I agree though that just saying it is a lost job without checking the requirements isn't correct. You can't create a job for handling local on-site customer support in Madras India by creating the job in Omaha Nebraska.

Re:Flawed Logic (1)

ect5150 (700619) | more than 7 years ago | (#17560860)

Another argument (in addition to yours) is to consider at what cost. If it pays less than half to hire someone overseas as opposed to inside the US, its going to happen over there and never over here. Most people seem to forget that. Those jobs would NEVER be created here is they have to pay someone twice as much. Simply put, quantity supplied of people wanting that job far exceed the demand of those workers.

How reasuring... (1)

dbzero (64544) | more than 7 years ago | (#17560468)

I'll have to let my brother know. He'll feel good to know that the 6 figure IT job he was just laid off from so it can be shipped offshore didn't really happen.

every job lost is a job gained. (5, Funny)

bunions (970377) | more than 7 years ago | (#17560482)

Sure, we lose a 40 hour/week programmer position to [india|china|vietnam|swaziland], but we generate 40 hours/week worth of bugfixing and project management work, so it's really a wash.

Duh (1, Insightful)

cavemanf16 (303184) | more than 7 years ago | (#17560486)

"Well, if a job is created elsewhere that could have been created in the US, isn't that a job lost?"


Wow, that is some astoundingly simplistic logic there. Good work!


Temporarily it may be a job lost, but cutting costs allows for further expansion of a business. (if the business is intent on growing, which 99.9% of businesses in the US ARE interested in doing I think.) I've been of this opinion all along that off-shoring was no great threat to jobs in America, just like buying Japanese cars or clothing made in Taiwan and China posed any major threat back in the 80's. It's the stifling of expansion and growth (like the stifling of 3G, wireless, and broadband spectrum use in the US) that poses a serious threat to jobs in America. Freedom is risky, but risk produces hefty rewards. No freedom, no risks, no rewards. If you don't want the risks of losing your job due to IT off-shoring, go move to France. I'm sure you'll find the rewards there are in much less frequent supply than here in the U.S.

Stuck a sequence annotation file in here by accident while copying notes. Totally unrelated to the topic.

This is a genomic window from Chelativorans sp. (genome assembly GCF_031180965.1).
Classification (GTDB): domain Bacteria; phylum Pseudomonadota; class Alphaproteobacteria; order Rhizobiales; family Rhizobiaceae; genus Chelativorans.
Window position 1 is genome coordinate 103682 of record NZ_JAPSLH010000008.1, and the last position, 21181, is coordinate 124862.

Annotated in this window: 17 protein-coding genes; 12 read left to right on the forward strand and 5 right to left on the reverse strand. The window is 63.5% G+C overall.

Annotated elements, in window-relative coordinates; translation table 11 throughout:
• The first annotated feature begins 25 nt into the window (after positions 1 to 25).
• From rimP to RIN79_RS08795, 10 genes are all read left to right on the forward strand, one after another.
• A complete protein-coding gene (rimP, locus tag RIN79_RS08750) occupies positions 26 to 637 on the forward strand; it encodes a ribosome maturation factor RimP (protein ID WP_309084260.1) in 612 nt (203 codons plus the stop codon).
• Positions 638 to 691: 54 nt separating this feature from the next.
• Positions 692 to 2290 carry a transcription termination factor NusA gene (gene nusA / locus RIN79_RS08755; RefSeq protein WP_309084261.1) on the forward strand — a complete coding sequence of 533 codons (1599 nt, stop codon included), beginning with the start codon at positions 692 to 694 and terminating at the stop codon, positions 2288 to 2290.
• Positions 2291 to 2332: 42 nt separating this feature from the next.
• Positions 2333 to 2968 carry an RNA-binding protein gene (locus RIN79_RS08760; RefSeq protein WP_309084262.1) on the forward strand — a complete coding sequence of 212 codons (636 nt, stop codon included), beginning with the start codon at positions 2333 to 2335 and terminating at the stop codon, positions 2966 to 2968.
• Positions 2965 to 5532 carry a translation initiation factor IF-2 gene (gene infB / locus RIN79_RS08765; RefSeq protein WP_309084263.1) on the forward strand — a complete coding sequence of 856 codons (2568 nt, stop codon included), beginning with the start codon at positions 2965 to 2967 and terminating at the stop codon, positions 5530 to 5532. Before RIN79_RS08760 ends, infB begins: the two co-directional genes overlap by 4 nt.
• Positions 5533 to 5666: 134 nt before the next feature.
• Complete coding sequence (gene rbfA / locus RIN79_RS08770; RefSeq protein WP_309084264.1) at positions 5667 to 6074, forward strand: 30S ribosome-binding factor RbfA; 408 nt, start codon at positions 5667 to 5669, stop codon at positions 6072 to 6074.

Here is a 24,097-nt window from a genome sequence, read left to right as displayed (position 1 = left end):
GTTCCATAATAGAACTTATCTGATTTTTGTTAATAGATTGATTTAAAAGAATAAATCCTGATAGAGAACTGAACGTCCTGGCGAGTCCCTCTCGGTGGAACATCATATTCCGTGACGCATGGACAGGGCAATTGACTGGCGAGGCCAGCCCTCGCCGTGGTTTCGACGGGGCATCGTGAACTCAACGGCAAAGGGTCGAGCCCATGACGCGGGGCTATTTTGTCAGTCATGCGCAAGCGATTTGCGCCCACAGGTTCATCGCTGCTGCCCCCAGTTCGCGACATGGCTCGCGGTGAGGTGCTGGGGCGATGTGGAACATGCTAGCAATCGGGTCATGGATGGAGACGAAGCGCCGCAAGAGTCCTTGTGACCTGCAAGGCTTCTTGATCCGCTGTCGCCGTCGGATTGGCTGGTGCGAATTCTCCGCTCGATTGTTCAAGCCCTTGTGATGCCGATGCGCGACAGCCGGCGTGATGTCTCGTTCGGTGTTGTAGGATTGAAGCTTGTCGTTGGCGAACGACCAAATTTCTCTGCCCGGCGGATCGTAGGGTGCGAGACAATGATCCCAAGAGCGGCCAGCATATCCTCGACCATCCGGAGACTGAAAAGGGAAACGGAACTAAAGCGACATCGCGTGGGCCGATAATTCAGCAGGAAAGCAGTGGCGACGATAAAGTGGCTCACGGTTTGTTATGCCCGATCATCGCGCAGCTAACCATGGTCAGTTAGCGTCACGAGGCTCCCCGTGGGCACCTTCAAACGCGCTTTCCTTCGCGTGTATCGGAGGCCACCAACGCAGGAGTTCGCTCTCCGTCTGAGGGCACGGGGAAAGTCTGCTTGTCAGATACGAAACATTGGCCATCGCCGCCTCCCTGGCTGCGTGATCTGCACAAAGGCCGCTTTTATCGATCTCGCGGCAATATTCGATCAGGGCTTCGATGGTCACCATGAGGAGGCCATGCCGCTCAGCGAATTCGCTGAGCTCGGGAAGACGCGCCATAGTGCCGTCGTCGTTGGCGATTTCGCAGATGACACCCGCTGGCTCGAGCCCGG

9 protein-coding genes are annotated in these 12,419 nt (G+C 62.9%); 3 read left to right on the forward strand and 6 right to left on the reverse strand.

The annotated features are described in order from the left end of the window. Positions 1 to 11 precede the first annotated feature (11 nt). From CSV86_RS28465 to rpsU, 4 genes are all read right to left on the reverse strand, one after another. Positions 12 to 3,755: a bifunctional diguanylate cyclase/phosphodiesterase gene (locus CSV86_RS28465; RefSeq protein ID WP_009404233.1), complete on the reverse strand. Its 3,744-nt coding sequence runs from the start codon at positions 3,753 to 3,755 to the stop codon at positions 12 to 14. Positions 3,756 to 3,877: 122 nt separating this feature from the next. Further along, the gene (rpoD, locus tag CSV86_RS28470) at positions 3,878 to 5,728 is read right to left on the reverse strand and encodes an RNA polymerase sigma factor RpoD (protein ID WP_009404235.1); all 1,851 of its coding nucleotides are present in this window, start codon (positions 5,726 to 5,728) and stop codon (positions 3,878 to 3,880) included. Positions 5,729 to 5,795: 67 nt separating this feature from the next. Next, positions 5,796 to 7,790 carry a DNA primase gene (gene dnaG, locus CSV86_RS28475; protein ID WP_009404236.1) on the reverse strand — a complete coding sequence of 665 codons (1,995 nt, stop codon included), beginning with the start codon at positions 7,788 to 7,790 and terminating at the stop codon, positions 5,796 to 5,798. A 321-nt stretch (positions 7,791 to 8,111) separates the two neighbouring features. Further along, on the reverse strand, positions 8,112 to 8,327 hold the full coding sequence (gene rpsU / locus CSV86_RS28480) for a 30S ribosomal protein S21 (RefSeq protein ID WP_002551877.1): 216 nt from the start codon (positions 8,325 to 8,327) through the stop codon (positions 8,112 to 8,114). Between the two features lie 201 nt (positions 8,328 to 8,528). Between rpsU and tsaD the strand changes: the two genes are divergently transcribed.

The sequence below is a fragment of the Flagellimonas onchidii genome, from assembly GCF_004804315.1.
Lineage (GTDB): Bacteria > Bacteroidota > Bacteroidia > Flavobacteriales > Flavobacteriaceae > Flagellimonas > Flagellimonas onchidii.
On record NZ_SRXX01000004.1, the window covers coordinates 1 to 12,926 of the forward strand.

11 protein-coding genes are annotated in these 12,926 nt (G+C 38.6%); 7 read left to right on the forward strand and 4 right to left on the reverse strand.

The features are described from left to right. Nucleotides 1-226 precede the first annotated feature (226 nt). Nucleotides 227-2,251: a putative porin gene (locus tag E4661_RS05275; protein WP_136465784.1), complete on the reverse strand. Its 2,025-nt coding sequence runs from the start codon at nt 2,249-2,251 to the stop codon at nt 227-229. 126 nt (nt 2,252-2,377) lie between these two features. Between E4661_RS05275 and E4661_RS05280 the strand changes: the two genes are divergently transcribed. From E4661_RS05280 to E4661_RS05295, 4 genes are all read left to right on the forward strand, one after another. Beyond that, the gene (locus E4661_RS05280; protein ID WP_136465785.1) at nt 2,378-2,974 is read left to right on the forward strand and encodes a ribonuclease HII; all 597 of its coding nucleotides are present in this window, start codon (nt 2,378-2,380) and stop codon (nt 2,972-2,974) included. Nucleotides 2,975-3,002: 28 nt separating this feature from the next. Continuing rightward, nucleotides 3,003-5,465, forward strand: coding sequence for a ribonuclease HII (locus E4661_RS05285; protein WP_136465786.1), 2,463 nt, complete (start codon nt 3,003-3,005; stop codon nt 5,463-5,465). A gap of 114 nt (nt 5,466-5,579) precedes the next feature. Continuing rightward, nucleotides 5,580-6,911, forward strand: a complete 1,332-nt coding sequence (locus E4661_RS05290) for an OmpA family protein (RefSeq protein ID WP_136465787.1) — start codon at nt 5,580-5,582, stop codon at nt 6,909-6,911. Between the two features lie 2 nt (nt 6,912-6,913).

Re:Duh (5, Insightful)

dr_dank (472072) | more than 7 years ago | (#17560762)

Temporarily it may be a job lost, but cutting costs allows for further expansion of a business.

Expansion to where? Third world countries may benefit from having a pool of low-cost labor with little regulation, but that doesn't help the labor at home. Even if they are lower level IT/support jobs that are typically affected by outsourcing. How can you expect to train the next generation of workers if theres no bottom rung for them to start from? Take a look at Monster.com postings and see the experience demanded for jobs. A system where the entry level really doesn't exist cannot sustain itself for the long term.

If you don't want the risks of losing your job due to IT off-shoring, go move to France. I'm sure you'll find the rewards there are in much less frequent supply than here in the U.S.

I know France is used as an insult, but if they protect their middle class rather than let the greedheads in corporate management gut their job base for their short term gain before ejecting with their golden parachutes onto their next abomination, maybe its not so bad.

Re:Duh (1)

GodfatherofSoul (174979) | more than 7 years ago | (#17560792)

Hmmm, so I guess the flood of outsourced jobs and the severe depression of new job wages are just coincidental? You're using more of that Libertarian pipe-smoking non sequitor logic. Just because a business cuts costs does NOT mean that money is trickling down to the US workforce. Hell, now there's a move away from even doling out stock dividends. Now which brokerage is handing out $10s million bonuses to executives? Freedom != Open Markets

Not necessarily (0)

Anonymous Coward | more than 7 years ago | (#17560488)